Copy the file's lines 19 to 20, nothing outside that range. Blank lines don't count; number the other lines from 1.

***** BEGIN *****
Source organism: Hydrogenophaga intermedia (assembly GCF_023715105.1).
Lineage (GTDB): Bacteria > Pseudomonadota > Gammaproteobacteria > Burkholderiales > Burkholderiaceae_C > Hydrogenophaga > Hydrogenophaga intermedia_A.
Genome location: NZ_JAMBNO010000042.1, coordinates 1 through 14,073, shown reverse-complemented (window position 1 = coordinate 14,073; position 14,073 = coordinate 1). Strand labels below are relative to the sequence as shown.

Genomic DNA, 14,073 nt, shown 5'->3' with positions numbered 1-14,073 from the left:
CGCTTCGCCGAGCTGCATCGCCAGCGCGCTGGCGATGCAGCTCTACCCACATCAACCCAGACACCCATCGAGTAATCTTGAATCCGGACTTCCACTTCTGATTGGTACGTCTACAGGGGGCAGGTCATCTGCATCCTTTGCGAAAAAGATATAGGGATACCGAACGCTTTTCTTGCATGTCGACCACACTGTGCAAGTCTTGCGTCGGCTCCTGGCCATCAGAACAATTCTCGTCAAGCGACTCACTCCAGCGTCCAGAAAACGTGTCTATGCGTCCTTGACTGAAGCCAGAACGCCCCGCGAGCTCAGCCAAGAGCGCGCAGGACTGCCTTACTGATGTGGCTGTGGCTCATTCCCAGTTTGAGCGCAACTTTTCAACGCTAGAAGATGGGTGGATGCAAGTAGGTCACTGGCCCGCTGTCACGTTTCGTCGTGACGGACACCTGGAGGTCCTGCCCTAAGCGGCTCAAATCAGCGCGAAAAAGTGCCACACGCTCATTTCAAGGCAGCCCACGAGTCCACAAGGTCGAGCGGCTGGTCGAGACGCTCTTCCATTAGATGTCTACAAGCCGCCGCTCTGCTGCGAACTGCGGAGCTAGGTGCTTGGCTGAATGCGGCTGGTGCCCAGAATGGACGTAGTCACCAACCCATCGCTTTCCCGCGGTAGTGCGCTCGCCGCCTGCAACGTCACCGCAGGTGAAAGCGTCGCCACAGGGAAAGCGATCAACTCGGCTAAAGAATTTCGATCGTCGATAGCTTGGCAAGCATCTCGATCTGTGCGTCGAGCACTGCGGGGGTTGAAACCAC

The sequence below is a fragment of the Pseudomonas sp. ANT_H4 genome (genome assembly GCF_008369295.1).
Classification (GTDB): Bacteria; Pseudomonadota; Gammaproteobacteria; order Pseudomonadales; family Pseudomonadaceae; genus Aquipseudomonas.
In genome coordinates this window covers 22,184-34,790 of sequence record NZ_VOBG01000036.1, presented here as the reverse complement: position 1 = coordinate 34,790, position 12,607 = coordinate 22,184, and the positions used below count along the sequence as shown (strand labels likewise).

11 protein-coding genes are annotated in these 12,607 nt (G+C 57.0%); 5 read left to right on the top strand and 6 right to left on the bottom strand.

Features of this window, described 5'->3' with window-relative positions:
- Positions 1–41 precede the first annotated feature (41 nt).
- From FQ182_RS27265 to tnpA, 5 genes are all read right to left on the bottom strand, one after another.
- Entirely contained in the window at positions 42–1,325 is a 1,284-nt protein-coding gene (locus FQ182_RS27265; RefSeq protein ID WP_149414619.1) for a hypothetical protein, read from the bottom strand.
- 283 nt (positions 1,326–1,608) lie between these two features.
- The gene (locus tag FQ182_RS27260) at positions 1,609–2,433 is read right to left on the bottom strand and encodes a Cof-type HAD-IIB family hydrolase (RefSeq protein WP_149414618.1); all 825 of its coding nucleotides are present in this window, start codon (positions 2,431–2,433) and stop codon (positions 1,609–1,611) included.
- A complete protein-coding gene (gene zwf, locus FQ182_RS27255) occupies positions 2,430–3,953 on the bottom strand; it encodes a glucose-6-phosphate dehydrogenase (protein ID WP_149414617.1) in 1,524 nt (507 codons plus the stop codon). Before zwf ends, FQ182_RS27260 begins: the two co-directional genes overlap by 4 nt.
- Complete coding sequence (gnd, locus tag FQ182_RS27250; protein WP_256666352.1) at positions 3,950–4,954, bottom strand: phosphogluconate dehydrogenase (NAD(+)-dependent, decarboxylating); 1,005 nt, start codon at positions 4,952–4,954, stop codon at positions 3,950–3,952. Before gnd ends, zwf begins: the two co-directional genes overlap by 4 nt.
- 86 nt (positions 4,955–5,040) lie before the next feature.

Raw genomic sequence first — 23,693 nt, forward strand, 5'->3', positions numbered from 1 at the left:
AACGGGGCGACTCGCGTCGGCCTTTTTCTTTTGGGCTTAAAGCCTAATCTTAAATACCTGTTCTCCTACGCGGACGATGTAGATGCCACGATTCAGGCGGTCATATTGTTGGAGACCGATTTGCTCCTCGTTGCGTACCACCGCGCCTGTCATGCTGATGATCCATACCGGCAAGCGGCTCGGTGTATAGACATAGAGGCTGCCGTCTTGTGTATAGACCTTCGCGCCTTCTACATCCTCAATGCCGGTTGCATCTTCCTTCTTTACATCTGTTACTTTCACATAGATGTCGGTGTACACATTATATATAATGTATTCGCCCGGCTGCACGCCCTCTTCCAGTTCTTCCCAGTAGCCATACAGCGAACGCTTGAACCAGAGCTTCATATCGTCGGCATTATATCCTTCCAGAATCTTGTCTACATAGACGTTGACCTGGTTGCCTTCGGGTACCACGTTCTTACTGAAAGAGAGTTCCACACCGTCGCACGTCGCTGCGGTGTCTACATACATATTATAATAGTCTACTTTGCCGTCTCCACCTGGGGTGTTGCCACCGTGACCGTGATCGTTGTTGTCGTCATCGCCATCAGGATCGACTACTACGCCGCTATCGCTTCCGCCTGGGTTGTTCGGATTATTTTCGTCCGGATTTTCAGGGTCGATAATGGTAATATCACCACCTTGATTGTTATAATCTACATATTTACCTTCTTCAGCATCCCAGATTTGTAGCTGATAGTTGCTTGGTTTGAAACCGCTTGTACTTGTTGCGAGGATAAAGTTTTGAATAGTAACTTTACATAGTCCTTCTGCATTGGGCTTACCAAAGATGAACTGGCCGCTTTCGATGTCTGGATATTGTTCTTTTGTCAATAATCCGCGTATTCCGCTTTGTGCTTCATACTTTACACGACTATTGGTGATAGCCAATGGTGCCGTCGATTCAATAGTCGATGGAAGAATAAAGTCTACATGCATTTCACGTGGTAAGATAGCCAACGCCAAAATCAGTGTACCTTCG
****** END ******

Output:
Raw genomic sequence first — 23,693 nt, forward strand, 5'->3', positions numbered from 1 at the left:
AACGGGGCGACTCGCGTCGGCCTTTTTCTTTTGGGCTTAAAGCCTAATCTTAAATACCTGTTCTCCTACGCGGACGATGTAGATGCCACGATTCAGGCGGTCATATTGTTGGAGACCGATTTGCTCCTCGTTGCGTACCACCGCGCCTGTCATGCTGATGATCCATACCGGCAAGCGGCTCGGTGTATAGACATAGAGGCTGCCGTCTTGTGTATAGACCTTCGCGCCTTCTACATCCTCAATGCCGGTTGCATCTTCCTTCTTTACATCTGTTACTTTCACATAGATGTCGGTGTACACATTATATATAATGTATTCGCCCGGCTGCACGCCCTCTTCCAGTTCTTCCCAGTAGCCATACAGCGAACGCTTGAACCAGAGCTTCATATCGTCGGCATTATATCCTTCCAGAATCTTGTCTACATAGACGTTGACCTGGTTGCCTTCGGGTACCACGTTCTTACTGAAAGAGAGTTCCACACCGTCGCACGTCGCTGCGGTGTCTACATACATATTATAATAGTCTACTTTGCCGTCTCCACCTGGGGTGTTGCCACCGTGACCGTGATCGTTGTTGTCGTCATCGCCATCAGGATCGACTACTACGCCGCTATCGCTTCCGCCTGGGTTGTTCGGATTATTTTCGTCCGGATTTTCAGGGTCGATAATGGTAATATCACCACCTTGATTGTTATAATCTACATATTTACCTTCTTCAGCATCCCAGATTTGTAGCTGATAGTTGCTTGGTTTGAAACCGCTTGTACTTGTTGCGAGGATAAAGTTTTGAATAGTAACTTTACATAGTCCTTCTGCATTGGGCTTACCAAAGATGAACTGGCCGCTTTCGATGTCTGGATATTGTTCTTTTGTCAATAATCCGCGTATTCCGCTTTGTGCTTCATACTTTACACGACTATTGGTGATAGCCAATGGTGCCGTCGATTCAATAGTCGATGGAAGAATAAAGTCTACATGCATTTCACGTGGTAAGATAGCCAACGCCAAAATCAGTGTACCTTCG